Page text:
Poems, classic and contemporary, make good company for your students. They can also serve as the inspiration for some terrific writing.
Students explore Lewis Carroll’s imaginative visions of childhood, captured in his photography and in the words and art of his Alice in Wonderland stories. Students also compare and contrast Carroll’s Victorian view of childhood to that of Romantic poet and printer William Blake.
Examine the role of women in African society as represented in traditional artwork and post-colonial literature.
While the French had kept their end of the bargain by completing the statue itself, the Americans had still not fulfilled their commitment to erect a pedestal. In this lesson, students learn about the effort to convince a skeptical American public to contribute to the effort to erect a pedestal and to bring the Statue of Liberty to New York.
Trace the elements of history, literature, polemic, and autobiography in the 1847 Narrative of William W. Brown, An American Slave.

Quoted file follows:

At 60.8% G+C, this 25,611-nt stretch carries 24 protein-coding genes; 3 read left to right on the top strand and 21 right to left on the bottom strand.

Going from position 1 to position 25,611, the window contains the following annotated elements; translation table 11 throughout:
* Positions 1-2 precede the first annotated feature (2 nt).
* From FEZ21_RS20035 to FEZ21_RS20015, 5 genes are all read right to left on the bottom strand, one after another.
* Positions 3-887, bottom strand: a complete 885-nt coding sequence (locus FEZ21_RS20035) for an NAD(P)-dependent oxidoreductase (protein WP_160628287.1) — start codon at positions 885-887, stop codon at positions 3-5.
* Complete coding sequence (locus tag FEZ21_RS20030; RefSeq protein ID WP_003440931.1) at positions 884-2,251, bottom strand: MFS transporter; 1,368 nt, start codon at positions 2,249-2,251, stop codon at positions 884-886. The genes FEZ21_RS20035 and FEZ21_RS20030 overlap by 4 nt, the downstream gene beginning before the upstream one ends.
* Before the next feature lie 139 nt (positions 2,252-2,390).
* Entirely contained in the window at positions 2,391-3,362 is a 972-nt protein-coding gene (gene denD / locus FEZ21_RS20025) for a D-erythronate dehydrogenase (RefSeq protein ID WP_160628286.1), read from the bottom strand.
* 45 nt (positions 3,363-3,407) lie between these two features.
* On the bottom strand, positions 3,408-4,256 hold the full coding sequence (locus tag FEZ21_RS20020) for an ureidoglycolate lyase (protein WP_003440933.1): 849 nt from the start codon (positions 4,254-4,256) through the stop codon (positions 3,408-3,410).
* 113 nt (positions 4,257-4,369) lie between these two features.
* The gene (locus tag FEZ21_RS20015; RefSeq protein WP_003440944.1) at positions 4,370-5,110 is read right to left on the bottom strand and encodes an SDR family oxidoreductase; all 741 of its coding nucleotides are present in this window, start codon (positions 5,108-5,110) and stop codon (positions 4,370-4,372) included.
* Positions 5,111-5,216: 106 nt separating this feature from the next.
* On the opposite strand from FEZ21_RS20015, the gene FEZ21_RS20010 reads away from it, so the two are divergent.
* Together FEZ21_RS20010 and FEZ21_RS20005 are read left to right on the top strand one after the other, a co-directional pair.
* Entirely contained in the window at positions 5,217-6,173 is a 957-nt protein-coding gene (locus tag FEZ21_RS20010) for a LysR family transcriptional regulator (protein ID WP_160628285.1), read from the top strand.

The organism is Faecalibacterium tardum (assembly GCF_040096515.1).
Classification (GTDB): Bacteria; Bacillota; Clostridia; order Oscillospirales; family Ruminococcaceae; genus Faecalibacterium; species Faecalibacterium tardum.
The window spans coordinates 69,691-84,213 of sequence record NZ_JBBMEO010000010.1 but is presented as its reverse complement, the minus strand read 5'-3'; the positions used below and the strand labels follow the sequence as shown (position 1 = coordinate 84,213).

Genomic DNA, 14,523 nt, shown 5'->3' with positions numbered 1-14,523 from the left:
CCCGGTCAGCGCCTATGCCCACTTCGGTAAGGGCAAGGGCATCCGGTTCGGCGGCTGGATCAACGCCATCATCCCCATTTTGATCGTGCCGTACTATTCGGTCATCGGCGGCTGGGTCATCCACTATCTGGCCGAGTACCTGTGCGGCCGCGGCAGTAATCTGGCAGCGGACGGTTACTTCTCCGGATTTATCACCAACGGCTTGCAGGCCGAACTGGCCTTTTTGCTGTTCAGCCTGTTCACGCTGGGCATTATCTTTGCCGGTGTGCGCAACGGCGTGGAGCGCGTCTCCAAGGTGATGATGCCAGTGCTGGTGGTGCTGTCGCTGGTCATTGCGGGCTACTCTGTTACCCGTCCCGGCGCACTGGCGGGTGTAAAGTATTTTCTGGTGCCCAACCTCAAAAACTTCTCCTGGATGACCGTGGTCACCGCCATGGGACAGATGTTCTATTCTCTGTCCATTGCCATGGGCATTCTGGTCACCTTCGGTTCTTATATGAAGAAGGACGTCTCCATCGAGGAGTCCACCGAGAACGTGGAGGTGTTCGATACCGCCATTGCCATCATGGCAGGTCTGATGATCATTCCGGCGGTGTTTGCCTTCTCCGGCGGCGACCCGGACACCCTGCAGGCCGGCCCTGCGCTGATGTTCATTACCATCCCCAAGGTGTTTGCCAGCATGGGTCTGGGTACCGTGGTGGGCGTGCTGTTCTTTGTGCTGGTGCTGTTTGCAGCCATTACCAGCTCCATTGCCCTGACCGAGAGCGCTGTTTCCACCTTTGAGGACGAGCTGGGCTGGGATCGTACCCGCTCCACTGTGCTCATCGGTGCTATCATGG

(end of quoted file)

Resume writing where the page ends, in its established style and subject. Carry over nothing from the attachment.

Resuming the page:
Students explore the cultural significance of masks, discuss the use of masks in stories, and then investigate the role masks play in ceremonies and on special occasions in various African cultures.
This lesson plan addresses the ways people learn about events from the past and discusses how historical accounts are influenced by the perspective of the person giving the account. To understand that history is made up of many people’s stories of the past, students interview family members about the same event and compare the ifferent versions, construct a personal history timeline and connect it to larger historical events, and synthesize eyewitness testimony from different sources to create their own "official" account.
Enliven your students' encounter with Greek mythology, to deepen their understanding of what myths meant to the ancient Greeks, and to help them appreciate the meanings that Greek myths have for us today.